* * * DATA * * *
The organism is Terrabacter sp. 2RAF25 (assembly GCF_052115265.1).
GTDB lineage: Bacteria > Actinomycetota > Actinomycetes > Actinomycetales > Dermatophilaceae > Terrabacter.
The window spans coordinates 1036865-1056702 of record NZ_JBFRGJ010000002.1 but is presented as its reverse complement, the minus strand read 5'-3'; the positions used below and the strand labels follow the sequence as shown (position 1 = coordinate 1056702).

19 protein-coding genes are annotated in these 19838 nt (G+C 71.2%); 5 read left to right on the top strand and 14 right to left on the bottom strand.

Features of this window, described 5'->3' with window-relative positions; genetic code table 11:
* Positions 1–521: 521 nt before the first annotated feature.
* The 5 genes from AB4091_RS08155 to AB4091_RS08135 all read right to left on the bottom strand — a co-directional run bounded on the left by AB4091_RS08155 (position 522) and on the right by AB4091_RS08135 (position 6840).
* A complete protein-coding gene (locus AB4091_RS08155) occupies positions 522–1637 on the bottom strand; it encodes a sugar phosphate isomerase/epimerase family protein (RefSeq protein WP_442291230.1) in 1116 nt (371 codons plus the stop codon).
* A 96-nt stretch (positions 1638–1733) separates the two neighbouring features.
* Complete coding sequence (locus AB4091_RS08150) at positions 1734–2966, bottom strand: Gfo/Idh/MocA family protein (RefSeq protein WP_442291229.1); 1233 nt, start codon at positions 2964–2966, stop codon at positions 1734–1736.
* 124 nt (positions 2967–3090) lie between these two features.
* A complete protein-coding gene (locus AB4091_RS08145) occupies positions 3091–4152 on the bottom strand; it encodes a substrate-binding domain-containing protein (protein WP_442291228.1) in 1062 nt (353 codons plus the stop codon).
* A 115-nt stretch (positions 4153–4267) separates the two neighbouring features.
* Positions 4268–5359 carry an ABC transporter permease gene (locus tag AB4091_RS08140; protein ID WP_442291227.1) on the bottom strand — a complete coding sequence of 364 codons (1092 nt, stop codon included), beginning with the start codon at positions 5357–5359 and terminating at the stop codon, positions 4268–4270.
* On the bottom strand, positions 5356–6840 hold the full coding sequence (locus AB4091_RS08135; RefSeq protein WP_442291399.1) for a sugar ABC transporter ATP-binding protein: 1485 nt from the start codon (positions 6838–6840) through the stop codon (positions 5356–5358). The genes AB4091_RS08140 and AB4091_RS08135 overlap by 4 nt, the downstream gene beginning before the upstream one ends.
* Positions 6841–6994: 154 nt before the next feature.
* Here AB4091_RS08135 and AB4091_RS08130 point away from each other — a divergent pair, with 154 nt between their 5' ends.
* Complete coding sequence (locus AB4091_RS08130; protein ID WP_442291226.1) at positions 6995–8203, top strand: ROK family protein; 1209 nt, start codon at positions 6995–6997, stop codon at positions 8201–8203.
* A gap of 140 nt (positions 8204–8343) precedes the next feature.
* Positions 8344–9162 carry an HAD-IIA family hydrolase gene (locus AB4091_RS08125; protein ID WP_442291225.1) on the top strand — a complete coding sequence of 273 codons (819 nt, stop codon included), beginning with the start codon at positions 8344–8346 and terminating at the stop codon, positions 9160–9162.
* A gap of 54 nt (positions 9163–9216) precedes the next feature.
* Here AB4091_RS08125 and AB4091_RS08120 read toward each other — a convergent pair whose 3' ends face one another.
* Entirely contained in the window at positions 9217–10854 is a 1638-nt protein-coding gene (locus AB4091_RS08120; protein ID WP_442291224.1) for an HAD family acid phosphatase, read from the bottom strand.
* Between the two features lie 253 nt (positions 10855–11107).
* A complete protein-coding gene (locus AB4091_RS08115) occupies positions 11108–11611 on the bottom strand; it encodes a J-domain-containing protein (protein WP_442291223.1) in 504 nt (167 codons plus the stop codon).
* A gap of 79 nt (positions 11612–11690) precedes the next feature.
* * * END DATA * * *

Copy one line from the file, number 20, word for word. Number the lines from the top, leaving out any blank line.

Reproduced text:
* Positions 8344–9162 carry an HAD-IIA family hydrolase gene (locus AB4091_RS08125; protein ID WP_442291225.1) on the top strand — a complete coding sequence of 273 codons (819 nt, stop codon included), beginning with the start codon at positions 8344–8346 and terminating at the stop codon, positions 9160–9162.